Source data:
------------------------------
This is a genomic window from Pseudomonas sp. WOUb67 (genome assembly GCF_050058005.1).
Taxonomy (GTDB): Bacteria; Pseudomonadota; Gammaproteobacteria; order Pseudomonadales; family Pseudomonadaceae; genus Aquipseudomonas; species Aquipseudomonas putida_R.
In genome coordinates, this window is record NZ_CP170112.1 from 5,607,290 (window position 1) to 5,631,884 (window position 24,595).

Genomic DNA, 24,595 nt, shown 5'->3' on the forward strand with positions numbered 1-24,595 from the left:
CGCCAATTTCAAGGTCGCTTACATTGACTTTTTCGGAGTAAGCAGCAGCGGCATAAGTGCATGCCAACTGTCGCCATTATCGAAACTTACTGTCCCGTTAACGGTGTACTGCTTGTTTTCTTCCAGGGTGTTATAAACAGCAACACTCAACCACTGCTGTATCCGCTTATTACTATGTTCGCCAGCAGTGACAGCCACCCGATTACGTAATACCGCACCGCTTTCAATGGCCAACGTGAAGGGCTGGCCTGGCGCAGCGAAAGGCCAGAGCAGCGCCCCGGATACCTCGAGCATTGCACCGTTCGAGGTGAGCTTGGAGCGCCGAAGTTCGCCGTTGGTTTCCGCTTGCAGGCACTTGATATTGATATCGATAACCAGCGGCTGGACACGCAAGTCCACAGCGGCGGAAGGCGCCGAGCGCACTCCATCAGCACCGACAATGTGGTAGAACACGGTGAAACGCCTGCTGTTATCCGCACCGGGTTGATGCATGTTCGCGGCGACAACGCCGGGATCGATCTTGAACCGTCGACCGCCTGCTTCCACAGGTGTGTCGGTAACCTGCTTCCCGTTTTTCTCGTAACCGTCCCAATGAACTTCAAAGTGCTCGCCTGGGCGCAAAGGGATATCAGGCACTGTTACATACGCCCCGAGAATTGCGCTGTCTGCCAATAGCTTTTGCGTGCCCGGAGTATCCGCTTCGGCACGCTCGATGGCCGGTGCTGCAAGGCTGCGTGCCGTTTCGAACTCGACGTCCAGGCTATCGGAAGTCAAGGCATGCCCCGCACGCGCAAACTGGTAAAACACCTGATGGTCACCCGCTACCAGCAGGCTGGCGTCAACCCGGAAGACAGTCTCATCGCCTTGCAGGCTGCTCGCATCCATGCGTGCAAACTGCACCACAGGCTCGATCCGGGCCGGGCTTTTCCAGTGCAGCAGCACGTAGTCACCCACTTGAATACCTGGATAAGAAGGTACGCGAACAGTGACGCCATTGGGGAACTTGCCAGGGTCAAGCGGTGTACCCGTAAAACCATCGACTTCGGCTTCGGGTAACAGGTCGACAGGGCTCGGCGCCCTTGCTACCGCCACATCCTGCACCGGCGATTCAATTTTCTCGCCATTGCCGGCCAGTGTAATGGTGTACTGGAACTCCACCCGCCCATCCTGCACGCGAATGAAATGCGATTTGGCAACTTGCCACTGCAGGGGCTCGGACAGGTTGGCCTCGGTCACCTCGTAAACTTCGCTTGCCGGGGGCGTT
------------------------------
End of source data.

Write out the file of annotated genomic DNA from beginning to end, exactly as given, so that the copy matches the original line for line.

This is a genomic window from Pseudomonas sp. WOUb67 (genome assembly GCF_050058005.1).
Taxonomy (GTDB): Bacteria; Pseudomonadota; Gammaproteobacteria; order Pseudomonadales; family Pseudomonadaceae; genus Aquipseudomonas; species Aquipseudomonas putida_R.
In genome coordinates, this window is record NZ_CP170112.1 from 5,607,290 (window position 1) to 5,631,884 (window position 24,595).

Genomic DNA, 24,595 nt, shown 5'->3' on the forward strand with positions numbered 1-24,595 from the left:
CGCCAATTTCAAGGTCGCTTACATTGACTTTTTCGGAGTAAGCAGCAGCGGCATAAGTGCATGCCAACTGTCGCCATTATCGAAACTTACTGTCCCGTTAACGGTGTACTGCTTGTTTTCTTCCAGGGTGTTATAAACAGCAACACTCAACCACTGCTGTATCCGCTTATTACTATGTTCGCCAGCAGTGACAGCCACCCGATTACGTAATACCGCACCGCTTTCAATGGCCAACGTGAAGGGCTGGCCTGGCGCAGCGAAAGGCCAGAGCAGCGCCCCGGATACCTCGAGCATTGCACCGTTCGAGGTGAGCTTGGAGCGCCGAAGTTCGCCGTTGGTTTCCGCTTGCAGGCACTTGATATTGATATCGATAACCAGCGGCTGGACACGCAAGTCCACAGCGGCGGAAGGCGCCGAGCGCACTCCATCAGCACCGACAATGTGGTAGAACACGGTGAAACGCCTGCTGTTATCCGCACCGGGTTGATGCATGTTCGCGGCGACAACGCCGGGATCGATCTTGAACCGTCGACCGCCTGCTTCCACAGGTGTGTCGGTAACCTGCTTCCCGTTTTTCTCGTAACCGTCCCAATGAACTTCAAAGTGCTCGCCTGGGCGCAAAGGGATATCAGGCACTGTTACATACGCCCCGAGAATTGCGCTGTCTGCCAATAGCTTTTGCGTGCCCGGAGTATCCGCTTCGGCACGCTCGATGGCCGGTGCTGCAAGGCTGCGTGCCGTTTCGAACTCGACGTCCAGGCTATCGGAAGTCAAGGCATGCCCCGCACGCGCAAACTGGTAAAACACCTGATGGTCACCCGCTACCAGCAGGCTGGCGTCAACCCGGAAGACAGTCTCATCGCCTTGCAGGCTGCTCGCATCCATGCGTGCAAACTGCACCACAGGCTCGATCCGGGCCGGGCTTTTCCAGTGCAGCAGCACGTAGTCACCCACTTGAATACCTGGATAAGAAGGTACGCGAACAGTGACGCCATTGGGGAACTTGCCAGGGTCAAGCGGTGTACCCGTAAAACCATCGACTTCGGCTTCGGGTAACAGGTCGACAGGGCTCGGCGCCCTTGCTACCGCCACATCCTGCACCGGCGATTCAATTTTCTCGCCATTGCCGGCCAGTGTAATGGTGTACTGGAACTCCACCCGCCCATCCTGCACGCGAATGAAATGCGATTTGGCAACTTGCCACTGCAGGGGCTCGGACAGGTTGGCCTCGGTCACCTCGTAAACTTCGCTTGCCGGGGGCGTT